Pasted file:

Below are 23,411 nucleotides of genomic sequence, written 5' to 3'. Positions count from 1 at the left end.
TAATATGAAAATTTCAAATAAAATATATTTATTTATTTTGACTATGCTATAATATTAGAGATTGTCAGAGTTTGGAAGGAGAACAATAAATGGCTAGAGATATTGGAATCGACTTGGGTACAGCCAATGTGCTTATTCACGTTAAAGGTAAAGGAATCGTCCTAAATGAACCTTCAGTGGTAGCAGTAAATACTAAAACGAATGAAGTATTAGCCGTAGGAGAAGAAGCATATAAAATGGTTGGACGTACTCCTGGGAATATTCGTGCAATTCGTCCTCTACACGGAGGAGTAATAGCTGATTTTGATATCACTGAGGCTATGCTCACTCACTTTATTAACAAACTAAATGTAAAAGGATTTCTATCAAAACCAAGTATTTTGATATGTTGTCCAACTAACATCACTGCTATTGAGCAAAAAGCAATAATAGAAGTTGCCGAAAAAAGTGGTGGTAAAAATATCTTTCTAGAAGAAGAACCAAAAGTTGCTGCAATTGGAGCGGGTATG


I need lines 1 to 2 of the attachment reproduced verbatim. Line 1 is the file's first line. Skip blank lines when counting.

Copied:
Below are 23,411 nucleotides of genomic sequence, written 5' to 3'. Positions count from 1 at the left end.
TAATATGAAAATTTCAAATAAAATATATTTATTTATTTTGACTATGCTATAATATTAGAGATTGTCAGAGTTTGGAAGGAGAACAATAAATGGCTAGAGATATTGGAATCGACTTGGGTACAGCCAATGTGCTTATTCACGTTAAAGGTAAAGGAATCGTCCTAAATGAACCTTCAGTGGTAGCAGTAAATACTAAAACGAATGAAGTATTAGCCGTAGGAGAAGAAGCATATAAAATGGTTGGACGTACTCCTGGGAATATTCGTGCAATTCGTCCTCTACACGGAGGAGTAATAGCTGATTTTGATATCACTGAGGCTATGCTCACTCACTTTATTAACAAACTAAATGTAAAAGGATTTCTATCAAAACCAAGTATTTTGATATGTTGTCCAACTAACATCACTGCTATTGAGCAAAAAGCAATAATAGAAGTTGCCGAAAAAAGTGGTGGTAAAAATATCTTTCTAGAAGAAGAACCAAAAGTTGCTGCAATTGGAGCGGGTATG